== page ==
Ebike Laws and Info
We are trying to re-compile all the data we lost from the old web site. Here are some links regarding FL bike law and legality of ebikes etc.
316.003 Definitions.—The following words and phrases, when used in this chapter, shall have the meanings respectively ascribed to them in this section, except where the context otherwise requires:
(4) BICYCLE.—Every vehicle propelled solely by human power, and every motorized bicycle propelled by a combination of human power and an electric helper motor capable of propelling the vehicle at a speed of not more than 20 miles per hour [THIS SECTION APPEARS TO HAVE RECENT CHANGES IN 2018 TO INCLUDE THE 3 CLASS SYSTEM FOR CLASSIFYING EBIKES. WE'LL UPDATE WHEN WE FIND THE PROOF- NEW CLASS 3 LIMIT IS 28MPH WHILE UTILIZING THE PEDALS - IN DELRAY, ONE OF OUR LOCAL POLICE SEARGENTS SAYS "IF IT GOES 30+, IT'S A MOTORCYCLE"] on level ground upon which any person may ride, having two tandem wheels, and including any device generally recognized as a bicycle though equipped with two front or two rear wheels. The term does not include such a vehicle with a seat height of no more than 25 inches from the ground when the seat is adjusted to its highest position or a scooter or similar device. A person under the age of 16 may not operate or ride upon a motorized bicycle.
(5) BICYCLE PATH.—Any road, path, or way that is open to bicycle travel, which road, path, or way is physically separated from motorized vehicular traffic by an open space or by a barrier and is located either within the highway right-of-way or within an independent right-of-way.
(22) ELECTRIC PERSONAL ASSISTIVE MOBILITY DEVICE.—Any self-balancing, two-nontandem-wheeled device, designed to transport only one person, with an electric propulsion system with average power of 750 watts (1 horsepower), the maximum speed of which, on a paved level surface when powered solely by such a propulsion system while being ridden by an operator who weighs 170 pounds, is less than 20 miles per hour. Electric personal assistive mobility devices are not vehicles as defined in this section. [HOVERBOARDS, SEGWAYS, MONOWHEELS OR THE LIKE]
(40) MOPED.—Any vehicle with pedals to permit propulsion by human power, having a seat or saddle for the use of the rider and designed to travel on not more than three wheels, with a motor rated not in excess of 2 brake horsepower and not capable of propelling the vehicle at a speed greater than 30 miles per hour on level ground and with a power-drive system that functions directly or automatically without clutching or shifting gears by the operator after the drive system is engaged. If an internal combustion engine is used, the displacement may not exceed 50 cubic centimeters.
(42) MOTOR VEHICLE.—Except when used in s. 316.1001, a self-propelled vehicle not operated upon rails or guideway, but not including any bicycle, motorized scooter, electric personal assistive mobility device, mobile carrier, personal delivery device, swamp buggy, or moped. For purposes of s. 316.1001, “motor vehicle” has the same meaning as provided in s. 320.01(1)(a).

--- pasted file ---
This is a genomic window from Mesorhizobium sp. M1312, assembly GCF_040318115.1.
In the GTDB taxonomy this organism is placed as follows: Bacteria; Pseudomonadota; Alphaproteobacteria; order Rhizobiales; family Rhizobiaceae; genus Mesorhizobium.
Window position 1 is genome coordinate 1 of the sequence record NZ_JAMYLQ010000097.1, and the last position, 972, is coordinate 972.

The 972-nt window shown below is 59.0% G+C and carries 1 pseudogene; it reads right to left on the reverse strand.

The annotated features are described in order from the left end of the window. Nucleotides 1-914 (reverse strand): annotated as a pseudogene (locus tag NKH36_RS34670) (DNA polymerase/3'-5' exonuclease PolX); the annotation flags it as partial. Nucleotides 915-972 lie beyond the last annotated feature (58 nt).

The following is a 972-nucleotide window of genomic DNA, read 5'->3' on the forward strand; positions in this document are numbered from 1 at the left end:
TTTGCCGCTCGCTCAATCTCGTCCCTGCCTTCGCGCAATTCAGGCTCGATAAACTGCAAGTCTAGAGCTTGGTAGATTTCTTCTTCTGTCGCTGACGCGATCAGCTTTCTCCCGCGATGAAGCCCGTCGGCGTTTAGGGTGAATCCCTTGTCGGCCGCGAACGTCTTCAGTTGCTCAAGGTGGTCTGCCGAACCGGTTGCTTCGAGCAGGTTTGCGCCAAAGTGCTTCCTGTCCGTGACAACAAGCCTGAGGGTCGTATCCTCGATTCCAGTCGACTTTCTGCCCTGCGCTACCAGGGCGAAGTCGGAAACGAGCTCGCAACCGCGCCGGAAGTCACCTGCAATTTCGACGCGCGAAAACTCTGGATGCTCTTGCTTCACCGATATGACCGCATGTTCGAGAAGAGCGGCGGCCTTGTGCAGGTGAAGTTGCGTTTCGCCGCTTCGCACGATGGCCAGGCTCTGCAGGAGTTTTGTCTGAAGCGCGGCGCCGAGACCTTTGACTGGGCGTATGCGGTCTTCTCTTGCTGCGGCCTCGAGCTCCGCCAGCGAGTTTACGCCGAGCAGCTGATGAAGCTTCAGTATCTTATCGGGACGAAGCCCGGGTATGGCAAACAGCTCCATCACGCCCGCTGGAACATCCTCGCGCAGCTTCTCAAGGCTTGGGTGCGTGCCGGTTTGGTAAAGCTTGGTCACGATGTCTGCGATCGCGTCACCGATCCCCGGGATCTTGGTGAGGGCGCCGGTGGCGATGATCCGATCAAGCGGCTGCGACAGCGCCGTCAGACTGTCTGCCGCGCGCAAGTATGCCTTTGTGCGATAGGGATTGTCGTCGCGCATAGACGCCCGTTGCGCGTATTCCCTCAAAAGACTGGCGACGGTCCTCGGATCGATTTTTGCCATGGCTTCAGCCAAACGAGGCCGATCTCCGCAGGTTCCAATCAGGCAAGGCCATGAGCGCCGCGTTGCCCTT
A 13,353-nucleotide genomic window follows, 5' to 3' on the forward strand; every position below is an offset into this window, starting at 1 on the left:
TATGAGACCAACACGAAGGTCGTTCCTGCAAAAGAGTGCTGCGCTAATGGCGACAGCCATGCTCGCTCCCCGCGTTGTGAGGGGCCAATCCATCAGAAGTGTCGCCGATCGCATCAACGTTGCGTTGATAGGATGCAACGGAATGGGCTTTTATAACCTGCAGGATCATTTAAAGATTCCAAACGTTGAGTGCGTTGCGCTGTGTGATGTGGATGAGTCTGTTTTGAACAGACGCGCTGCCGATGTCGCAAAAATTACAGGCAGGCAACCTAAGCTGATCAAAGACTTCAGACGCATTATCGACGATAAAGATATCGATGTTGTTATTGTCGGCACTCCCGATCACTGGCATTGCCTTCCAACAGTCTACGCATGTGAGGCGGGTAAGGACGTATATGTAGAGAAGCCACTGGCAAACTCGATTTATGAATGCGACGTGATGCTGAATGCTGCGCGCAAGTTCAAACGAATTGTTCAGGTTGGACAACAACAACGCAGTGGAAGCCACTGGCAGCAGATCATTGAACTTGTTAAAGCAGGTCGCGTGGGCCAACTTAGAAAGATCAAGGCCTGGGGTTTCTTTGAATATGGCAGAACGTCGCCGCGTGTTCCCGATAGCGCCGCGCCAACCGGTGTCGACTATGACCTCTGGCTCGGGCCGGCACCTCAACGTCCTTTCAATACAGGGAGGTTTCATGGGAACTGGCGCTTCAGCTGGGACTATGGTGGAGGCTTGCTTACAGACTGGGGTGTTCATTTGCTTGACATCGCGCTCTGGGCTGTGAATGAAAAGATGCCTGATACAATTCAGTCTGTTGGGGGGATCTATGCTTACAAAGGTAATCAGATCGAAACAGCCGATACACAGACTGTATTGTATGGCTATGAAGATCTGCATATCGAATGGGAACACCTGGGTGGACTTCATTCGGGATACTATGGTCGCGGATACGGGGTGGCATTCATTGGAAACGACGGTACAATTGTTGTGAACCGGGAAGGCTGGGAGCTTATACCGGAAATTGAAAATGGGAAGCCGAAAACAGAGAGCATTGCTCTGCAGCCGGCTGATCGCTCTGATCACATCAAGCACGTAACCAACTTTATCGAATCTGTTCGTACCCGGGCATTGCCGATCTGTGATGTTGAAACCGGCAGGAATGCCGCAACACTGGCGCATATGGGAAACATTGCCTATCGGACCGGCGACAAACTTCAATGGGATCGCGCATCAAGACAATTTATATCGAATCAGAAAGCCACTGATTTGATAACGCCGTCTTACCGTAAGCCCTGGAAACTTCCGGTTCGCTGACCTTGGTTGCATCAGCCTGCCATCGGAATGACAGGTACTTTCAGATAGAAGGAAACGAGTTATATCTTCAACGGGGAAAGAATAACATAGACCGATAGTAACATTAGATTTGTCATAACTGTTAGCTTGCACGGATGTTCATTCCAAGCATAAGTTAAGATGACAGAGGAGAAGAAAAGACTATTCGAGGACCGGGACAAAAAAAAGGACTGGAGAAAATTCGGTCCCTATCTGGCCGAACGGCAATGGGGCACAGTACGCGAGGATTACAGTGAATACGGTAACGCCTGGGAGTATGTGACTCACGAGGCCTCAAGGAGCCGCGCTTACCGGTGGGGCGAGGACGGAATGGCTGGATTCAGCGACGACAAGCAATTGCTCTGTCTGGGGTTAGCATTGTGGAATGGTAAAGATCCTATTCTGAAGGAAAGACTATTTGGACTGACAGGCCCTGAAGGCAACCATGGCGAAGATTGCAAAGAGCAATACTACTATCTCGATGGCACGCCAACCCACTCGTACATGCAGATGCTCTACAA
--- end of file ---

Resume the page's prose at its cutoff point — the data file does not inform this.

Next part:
(44) MOTORIZED SCOOTER.—Any vehicle not having a seat or saddle for the use of the rider, designed to travel on not more than three wheels, and not capable of propelling the vehicle at a speed greater than 30 miles per hour on level ground. [OUR KICK SCOOTERS FALL WITHIN THIS CATEGORY]
316.2065 Bicycle regulations.—
(1) Every person propelling a vehicle by human power has all of the rights and all of the duties applicable to the driver of any other vehicle under this chapter, except as to special regulations in this chapter, and except as to provisions of this chapter which by their nature can have no application.
(2) A person operating a bicycle may not ride other than upon or astride a permanent and regular seat attached thereto.
(3)(a) A bicycle may not be used to carry more persons at one time than the number for which it is designed or equipped, except that an adult rider may carry a child securely attached to his or her person in a backpack or sling.
(b) Except as provided in paragraph (a), a bicycle rider must carry any passenger who is a child under 4 years of age, or who weighs 40 pounds or less, in a seat or carrier that is designed to carry a child of that age or size and that secures and protects the child from the moving parts of the bicycle.
(c) A bicycle rider may not allow a passenger to remain in a child seat or carrier on a bicycle when the rider is not in immediate control of the bicycle.
(d) A bicycle rider or passenger who is under 16 years of age must wear a bicycle helmet that is properly fitted and is fastened securely upon the passenger’s head by a strap and that meets the federal safety standard for bicycle helmets, final rule, 16 C.F.R. part 1203. A helmet purchased before October 1, 2012, which meets the standards of the American National Standards Institute (ANSI Z 90.4 Bicycle Helmet Standards), the standards of the Snell Memorial Foundation (1984 Standard for Protective Headgear for Use in Bicycling), or any other nationally recognized standards for bicycle helmets adopted by the department may continue to be worn by a bicycle rider or passenger until January 1, 2016. As used in this subsection, the term “passenger” includes a child who is riding in a trailer or semitrailer attached to a bicycle.
(e) Law enforcement officers and school crossing guards may issue a bicycle safety brochure and a verbal warning to a bicycle rider or passenger who violates this subsection. A bicycle rider or passenger who violates this subsection may be issued a citation by a law enforcement officer and assessed a fine for a pedestrian violation, as provided in s. 318.18. The court shall dismiss the charge against a bicycle rider or passenger for a first violation of paragraph (d) upon proof of purchase of a bicycle helmet that complies with this subsection.